If that does not perturb you, then you might be fazed by the colossal level of occupational slavery obtainable in the Nigeria labour market today. It's bad their employers are subjecting enough that graduates of Nigerian universities are often deemed “unemployable” by international standards but there’s a gangrenous feeling to the realization that majority of the “employable” graduates in the private sector to incendiary conditions. While a few companies score high marks in terms of exceptional working conditions as revealed by Jobber Man in their 2016 report, others leave way too much to be desired. Profitable companies - banks, oil corps, Telcos, FMCGs just to mention few - have now taken contract employment to be the order of the day. This they do, arguably in a bid to save tons of money that would have been expended on health insurance, bonus and promotion package, retirement benefits and what have you. Simply put, the process of hiring and firing a contract staff is faster than it takes to release sperm cells during copulation. Hence, it's clear why these companies opt for contract staff.
I won't bore you with details of the impediments and downturns faced by contract staff, just ask around you, you will find them. But in all this, who gains?
First, the employers; they spend less than would have been spent on full-time staff. For example, if it costs NGN2.2million/year to offset the bills of one full-time worker (salary, bonus, promotion, health insurance, vacation etc.), it would cost about half of that to offset the bills of a contract-worker (salaries only).
Second, the recruiters; they gain hefty commissions for each job they outsource. For example, if an employer is offering NGN140, 000/month for a contract staffer, the recruiters stand to snatch between 40,000 and 60,000 of that money as "commission" or "overhead". And that's just one person, now think about the multiplier effect of say 500 people under their purview. Some recruitment agencies are altruistic in their deals and others are outright tyrannical. Simple on the surface but technical on the inside.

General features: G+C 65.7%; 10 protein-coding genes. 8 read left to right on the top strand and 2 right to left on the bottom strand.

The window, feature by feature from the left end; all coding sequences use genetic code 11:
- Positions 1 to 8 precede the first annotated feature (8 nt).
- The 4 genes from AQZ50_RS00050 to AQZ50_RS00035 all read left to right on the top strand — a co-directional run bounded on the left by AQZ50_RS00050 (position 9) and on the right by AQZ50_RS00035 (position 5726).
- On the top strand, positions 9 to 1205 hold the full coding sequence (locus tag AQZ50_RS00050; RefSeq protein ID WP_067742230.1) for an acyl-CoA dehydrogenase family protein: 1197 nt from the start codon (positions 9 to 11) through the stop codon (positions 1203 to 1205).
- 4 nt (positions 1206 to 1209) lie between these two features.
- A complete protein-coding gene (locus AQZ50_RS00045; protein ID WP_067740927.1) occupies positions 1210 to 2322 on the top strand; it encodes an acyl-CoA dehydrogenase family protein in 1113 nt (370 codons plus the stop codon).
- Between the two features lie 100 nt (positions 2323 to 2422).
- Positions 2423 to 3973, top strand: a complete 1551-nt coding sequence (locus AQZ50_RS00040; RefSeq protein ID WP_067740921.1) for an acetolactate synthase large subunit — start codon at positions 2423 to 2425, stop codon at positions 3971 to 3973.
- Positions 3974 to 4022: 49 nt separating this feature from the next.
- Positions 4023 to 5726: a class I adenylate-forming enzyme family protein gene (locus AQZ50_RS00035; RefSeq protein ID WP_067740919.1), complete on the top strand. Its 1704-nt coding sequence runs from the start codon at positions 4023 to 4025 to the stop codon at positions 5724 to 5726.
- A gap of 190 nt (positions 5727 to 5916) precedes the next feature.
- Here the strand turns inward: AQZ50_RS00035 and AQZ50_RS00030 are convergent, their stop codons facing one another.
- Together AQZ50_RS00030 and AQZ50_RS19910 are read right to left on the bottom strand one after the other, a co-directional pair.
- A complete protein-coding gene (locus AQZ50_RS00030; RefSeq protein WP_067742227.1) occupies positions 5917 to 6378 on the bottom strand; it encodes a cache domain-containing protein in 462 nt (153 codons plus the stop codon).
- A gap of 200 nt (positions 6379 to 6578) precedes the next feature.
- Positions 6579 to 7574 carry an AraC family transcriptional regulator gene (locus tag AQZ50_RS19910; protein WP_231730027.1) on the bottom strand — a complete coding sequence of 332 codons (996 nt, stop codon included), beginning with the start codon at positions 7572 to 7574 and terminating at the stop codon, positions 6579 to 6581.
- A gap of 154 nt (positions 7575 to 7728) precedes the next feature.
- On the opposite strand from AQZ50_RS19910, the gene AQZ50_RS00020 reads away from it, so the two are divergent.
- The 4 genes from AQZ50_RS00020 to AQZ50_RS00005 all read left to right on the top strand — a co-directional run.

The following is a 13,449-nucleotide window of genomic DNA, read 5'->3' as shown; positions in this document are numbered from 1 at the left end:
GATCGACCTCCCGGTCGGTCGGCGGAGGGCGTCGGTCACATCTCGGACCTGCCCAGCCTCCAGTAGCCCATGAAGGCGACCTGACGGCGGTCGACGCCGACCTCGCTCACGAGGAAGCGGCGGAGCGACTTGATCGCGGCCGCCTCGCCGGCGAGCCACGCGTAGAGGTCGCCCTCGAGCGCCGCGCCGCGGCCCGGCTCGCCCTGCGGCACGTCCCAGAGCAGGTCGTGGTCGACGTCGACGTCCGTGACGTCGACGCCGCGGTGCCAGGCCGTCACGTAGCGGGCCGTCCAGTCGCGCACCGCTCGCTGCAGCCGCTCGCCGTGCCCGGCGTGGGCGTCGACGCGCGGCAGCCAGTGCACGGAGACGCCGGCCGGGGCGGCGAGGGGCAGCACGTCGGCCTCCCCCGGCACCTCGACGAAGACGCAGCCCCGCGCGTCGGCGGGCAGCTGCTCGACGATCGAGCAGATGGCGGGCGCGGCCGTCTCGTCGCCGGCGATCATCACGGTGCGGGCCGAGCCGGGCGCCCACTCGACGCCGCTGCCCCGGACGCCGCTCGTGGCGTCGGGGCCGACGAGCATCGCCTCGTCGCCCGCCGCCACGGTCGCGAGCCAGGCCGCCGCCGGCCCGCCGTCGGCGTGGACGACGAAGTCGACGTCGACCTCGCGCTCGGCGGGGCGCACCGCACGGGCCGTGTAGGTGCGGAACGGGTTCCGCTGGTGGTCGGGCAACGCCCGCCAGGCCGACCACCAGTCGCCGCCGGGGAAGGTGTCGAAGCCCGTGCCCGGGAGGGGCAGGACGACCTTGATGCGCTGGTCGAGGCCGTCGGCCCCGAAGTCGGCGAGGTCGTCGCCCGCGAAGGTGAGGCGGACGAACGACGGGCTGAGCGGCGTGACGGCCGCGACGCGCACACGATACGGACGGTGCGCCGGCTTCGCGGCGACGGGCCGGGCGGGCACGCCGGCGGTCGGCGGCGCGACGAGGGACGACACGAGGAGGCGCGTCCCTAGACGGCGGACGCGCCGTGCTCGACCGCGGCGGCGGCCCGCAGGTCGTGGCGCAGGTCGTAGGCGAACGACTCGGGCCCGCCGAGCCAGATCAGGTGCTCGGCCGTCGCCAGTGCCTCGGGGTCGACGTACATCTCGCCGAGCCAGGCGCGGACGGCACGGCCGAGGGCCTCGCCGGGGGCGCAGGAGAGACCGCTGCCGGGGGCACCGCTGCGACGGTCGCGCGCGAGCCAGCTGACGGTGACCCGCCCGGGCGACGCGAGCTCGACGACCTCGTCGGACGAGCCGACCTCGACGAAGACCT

Third, the employees (contract staff). They need the job and would damn whatever shortcomings may arise, as long as there's some form of remuneration at the end of each month. They hardly ever get to complain either, if ever at all, because the job is always on the line. It's why banks freely sack their workers. Good! Now you know the major constituents of the retrenched bank workforce - the contract staff.
Unfortunately, this is a cycle, a wave that will continue for, as labour unions remain decrepit. I don't know if there's any law, which stipulates the minimum and maximum limit of contract staff, allowed in an organization but there's got to be some constitutional consonance or dissonance somewhere along the line. It's hard to tell legal from illegal now. The knowledge is constrained and emancipation is being stifled by the moribund labour union.
Therefore, if you have so far had it easy, consider yourself lucky. And if you haven't, just keep pushing. Don't be the type that tells people to "intensify their job search"; you'd be surprised that the only option some job seekers are yet to explore is violence. As in, the only thing they haven't done in order to get a job is to bear weapons during job exams or interviews in a bid to coerce their potential employers to hire them.
The country is hard.
And remember, our labour union is dead.